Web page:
But isn’t that just a lot of extra labour? And aren’t we too lazy to actually put in the requisite effort to become more conscientious consumers?

If you walk around the streets of Vancouver, you will notice a few things very quickly. One: architects here have a real hard-on for metal-rimmed glass. Two: this city’s economy will implode if luxury automobile leasers ever decide to call in their bills all at once. And three: most Vancouverites are perpetually lost in their phones, waddling around oblivious to oncoming traffic as they look downwards into an Infiniti pool of themselves, soaking up the reflection like a pasty retiree sunbathing at a dumpy
Mexican all-inclusive.

Now this is all well and good if you happen to be taking beautiful and captivating photos, say, for the Archive app. Or are turbo-texting on Bumble with that guy or gal that is gonna make you glad that you cleaned your apartment for the first time in weeks. But quite often, it also means you are divorced from the possibility of a chance encounter with someone you would otherwise never meet.

Echo chambers form because social media, the internet, and our beloved phones all capitalize on the dodgy, rat-like make-up of the human brain. So rather than expecting people to take a more enlightened approach to replacing our current addiction with another equally destructive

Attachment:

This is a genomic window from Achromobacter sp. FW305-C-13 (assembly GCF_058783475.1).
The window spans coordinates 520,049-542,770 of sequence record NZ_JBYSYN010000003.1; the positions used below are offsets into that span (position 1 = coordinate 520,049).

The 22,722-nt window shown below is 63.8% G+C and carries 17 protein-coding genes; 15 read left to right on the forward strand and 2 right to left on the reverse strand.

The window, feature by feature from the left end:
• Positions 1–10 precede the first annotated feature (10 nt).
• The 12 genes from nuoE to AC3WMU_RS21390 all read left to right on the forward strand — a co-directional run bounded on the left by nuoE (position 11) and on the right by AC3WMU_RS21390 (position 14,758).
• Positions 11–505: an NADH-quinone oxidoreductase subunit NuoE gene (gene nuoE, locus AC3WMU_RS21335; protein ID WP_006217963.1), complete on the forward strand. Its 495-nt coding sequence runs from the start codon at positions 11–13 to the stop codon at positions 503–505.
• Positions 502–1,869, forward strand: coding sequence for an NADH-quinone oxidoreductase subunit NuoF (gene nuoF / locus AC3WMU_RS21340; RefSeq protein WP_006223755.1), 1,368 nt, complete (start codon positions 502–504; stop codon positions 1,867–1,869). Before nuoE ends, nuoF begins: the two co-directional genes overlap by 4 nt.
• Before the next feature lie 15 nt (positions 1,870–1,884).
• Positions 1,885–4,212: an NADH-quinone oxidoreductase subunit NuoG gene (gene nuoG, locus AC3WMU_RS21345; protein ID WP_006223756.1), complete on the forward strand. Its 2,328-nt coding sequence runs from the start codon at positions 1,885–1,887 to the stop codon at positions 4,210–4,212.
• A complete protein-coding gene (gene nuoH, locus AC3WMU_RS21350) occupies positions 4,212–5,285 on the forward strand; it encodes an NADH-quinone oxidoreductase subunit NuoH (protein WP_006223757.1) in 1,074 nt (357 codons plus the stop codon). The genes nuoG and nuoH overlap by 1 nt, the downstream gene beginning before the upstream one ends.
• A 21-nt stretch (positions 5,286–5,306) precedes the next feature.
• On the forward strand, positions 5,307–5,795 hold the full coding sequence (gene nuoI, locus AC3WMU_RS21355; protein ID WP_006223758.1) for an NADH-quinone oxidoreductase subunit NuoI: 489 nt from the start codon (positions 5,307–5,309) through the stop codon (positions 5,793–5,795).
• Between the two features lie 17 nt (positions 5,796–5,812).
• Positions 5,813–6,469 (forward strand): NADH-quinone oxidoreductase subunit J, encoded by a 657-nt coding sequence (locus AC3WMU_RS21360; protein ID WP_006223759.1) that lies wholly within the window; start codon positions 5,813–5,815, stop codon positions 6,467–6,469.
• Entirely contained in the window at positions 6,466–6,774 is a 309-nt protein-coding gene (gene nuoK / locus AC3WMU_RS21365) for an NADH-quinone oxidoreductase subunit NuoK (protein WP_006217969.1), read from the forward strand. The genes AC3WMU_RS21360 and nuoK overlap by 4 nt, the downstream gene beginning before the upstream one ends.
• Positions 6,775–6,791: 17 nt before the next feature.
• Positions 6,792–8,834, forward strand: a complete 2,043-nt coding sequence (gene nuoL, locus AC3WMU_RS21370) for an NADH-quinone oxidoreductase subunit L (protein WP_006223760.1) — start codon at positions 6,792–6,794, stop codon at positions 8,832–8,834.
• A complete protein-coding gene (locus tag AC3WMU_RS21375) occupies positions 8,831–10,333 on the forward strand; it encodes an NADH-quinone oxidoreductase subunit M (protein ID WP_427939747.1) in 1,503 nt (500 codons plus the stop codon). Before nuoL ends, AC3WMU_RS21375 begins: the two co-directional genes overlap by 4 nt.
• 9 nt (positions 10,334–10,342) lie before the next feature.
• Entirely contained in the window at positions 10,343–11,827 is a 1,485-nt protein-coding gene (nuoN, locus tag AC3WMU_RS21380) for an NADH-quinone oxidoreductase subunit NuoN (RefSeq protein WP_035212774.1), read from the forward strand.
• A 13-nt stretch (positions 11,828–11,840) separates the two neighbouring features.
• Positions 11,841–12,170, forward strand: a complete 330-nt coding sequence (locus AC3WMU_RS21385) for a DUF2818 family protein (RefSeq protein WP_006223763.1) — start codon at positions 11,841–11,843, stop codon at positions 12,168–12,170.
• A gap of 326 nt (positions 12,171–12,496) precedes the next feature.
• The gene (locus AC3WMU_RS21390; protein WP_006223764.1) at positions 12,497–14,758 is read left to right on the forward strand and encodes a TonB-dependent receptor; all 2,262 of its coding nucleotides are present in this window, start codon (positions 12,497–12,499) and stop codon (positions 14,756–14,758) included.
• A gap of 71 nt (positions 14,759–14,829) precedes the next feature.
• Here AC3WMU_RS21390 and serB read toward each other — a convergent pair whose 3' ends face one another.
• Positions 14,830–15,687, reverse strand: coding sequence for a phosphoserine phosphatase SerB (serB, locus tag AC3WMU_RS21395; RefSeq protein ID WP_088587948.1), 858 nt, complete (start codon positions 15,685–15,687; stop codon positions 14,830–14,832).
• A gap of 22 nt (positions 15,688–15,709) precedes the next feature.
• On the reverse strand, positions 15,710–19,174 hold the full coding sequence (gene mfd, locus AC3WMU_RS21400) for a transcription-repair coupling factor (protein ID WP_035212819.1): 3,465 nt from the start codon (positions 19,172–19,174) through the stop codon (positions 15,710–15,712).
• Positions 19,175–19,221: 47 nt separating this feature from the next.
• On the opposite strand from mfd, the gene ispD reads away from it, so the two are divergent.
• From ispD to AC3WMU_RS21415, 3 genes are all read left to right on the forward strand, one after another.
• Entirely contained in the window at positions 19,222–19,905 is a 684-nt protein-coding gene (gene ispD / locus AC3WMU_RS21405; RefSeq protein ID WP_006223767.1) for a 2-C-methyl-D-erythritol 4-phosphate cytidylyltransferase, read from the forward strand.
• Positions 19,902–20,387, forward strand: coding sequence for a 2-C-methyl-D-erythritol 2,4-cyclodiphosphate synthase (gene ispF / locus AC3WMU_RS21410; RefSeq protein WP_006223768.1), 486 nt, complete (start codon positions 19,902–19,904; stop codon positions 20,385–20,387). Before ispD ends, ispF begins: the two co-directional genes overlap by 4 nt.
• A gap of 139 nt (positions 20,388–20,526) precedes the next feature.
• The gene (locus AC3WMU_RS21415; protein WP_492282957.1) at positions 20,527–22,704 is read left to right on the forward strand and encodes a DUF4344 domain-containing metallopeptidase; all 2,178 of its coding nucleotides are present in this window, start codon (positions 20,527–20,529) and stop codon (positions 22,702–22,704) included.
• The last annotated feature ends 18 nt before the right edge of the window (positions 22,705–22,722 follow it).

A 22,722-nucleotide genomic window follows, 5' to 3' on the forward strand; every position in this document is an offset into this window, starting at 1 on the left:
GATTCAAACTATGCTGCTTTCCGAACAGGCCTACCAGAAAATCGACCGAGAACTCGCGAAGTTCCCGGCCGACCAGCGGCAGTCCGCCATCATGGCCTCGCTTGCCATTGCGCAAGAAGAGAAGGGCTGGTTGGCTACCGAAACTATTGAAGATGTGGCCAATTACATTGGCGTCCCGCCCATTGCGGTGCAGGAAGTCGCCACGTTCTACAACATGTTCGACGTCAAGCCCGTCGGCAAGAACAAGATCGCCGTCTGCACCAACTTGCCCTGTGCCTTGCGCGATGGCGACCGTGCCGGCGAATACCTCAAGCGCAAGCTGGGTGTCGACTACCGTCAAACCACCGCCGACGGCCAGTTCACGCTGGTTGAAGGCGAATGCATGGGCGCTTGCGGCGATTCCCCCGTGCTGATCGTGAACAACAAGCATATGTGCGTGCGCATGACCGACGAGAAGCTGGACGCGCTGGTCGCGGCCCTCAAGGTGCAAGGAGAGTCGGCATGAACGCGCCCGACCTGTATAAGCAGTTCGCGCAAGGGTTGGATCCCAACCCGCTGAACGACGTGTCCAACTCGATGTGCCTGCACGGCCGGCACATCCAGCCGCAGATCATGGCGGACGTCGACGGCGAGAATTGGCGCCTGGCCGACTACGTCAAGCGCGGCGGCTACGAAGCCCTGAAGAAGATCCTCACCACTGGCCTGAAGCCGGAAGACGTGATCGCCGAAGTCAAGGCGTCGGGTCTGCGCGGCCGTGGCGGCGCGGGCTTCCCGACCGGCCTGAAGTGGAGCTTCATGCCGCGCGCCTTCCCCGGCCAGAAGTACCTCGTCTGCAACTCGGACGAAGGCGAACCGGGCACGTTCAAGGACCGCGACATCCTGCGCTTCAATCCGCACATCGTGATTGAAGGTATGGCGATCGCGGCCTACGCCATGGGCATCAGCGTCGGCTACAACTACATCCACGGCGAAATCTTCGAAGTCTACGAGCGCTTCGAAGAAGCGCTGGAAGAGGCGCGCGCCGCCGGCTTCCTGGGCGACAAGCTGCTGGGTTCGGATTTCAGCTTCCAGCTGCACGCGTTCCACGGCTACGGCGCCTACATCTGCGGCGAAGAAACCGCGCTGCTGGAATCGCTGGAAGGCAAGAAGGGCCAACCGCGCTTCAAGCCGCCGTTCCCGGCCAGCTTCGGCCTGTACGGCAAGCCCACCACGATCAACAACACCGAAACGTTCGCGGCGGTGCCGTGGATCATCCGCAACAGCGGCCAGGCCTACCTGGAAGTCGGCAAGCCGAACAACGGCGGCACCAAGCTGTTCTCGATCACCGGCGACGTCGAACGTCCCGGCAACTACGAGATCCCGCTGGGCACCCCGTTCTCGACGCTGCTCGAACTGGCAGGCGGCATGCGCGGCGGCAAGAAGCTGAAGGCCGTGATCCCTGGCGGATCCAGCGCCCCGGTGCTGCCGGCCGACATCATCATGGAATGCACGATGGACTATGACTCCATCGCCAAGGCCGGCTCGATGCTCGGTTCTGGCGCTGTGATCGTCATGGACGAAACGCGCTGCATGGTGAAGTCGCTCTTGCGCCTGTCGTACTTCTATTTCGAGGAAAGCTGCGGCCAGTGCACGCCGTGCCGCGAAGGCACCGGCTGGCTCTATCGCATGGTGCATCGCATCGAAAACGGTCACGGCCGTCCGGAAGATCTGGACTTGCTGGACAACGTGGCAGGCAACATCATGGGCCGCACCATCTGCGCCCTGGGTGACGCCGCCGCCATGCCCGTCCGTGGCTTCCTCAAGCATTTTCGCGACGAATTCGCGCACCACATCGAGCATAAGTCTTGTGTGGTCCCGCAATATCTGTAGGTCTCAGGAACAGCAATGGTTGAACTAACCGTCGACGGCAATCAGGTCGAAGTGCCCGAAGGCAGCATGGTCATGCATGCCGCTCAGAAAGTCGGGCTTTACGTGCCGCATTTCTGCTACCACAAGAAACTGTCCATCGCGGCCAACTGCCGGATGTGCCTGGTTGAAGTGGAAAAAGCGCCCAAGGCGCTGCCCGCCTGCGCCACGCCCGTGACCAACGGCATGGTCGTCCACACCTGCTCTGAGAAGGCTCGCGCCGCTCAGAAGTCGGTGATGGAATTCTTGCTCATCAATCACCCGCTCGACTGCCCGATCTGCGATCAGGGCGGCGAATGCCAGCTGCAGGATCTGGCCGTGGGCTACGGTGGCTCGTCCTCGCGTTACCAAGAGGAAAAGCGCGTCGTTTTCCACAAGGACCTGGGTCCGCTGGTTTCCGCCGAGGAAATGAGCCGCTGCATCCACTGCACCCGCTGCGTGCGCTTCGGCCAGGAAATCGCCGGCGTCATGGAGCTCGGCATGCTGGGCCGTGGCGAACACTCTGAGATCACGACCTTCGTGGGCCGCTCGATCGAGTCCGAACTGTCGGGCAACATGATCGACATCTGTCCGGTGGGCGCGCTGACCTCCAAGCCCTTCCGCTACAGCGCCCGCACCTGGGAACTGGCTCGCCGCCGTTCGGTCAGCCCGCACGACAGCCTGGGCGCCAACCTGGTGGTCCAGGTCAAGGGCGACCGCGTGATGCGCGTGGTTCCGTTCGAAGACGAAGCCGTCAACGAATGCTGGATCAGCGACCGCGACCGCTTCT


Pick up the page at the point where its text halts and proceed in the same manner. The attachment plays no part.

addiction: cigarettes.

When you start to smoke you are immediately enlisted into a ragtag band of brothers and sisters who are repeatedly forced out into the elements together. This provides a bonding experience between you and steady stream of perfect strangers, be it outside a pub, club, or the hospital emergency ward.

These people don’t share the same taste in music as you, their political opinions are probably ghastly, and they are often criminally misinformed. But by simply venturing into the terra incognita of nicotine addiction they will become your fellow travellers and you will be privy to all sorts of new and exciting opinions.

Most crucially, you will come into touch with information that could never possibly pierce your echo chamber, as I did while huddled under the awning of a congee restaurant in Joyce-Collngwood last week. A man who was enjoying a Pall Mall explained to me in great detail how Vancouver was being flushed into a moral sewer of violence and immorality and it was all a result of people not adhering to basic driving etiquette. “It starts with that turn signal,” he said. “Stop making turn signals and then it’s hell in a handbasket.”

You will also learn more about class from bumming cigarettes than you ever will from reading Marx or Chomsky. For instance; when your pack runs dry and you need to bum one, you’ll find that middle-aged white guys are extremely selfish and that squeegee kids and the homeless are some of the most generous people you will ever meet. Shocking, I know.

No man is an island, but demographics do trend towards archipelagos. Perhaps bringing an intensely addictive substance into your life isn’t the perfect solution to our current woes, but it sure does take the edge off.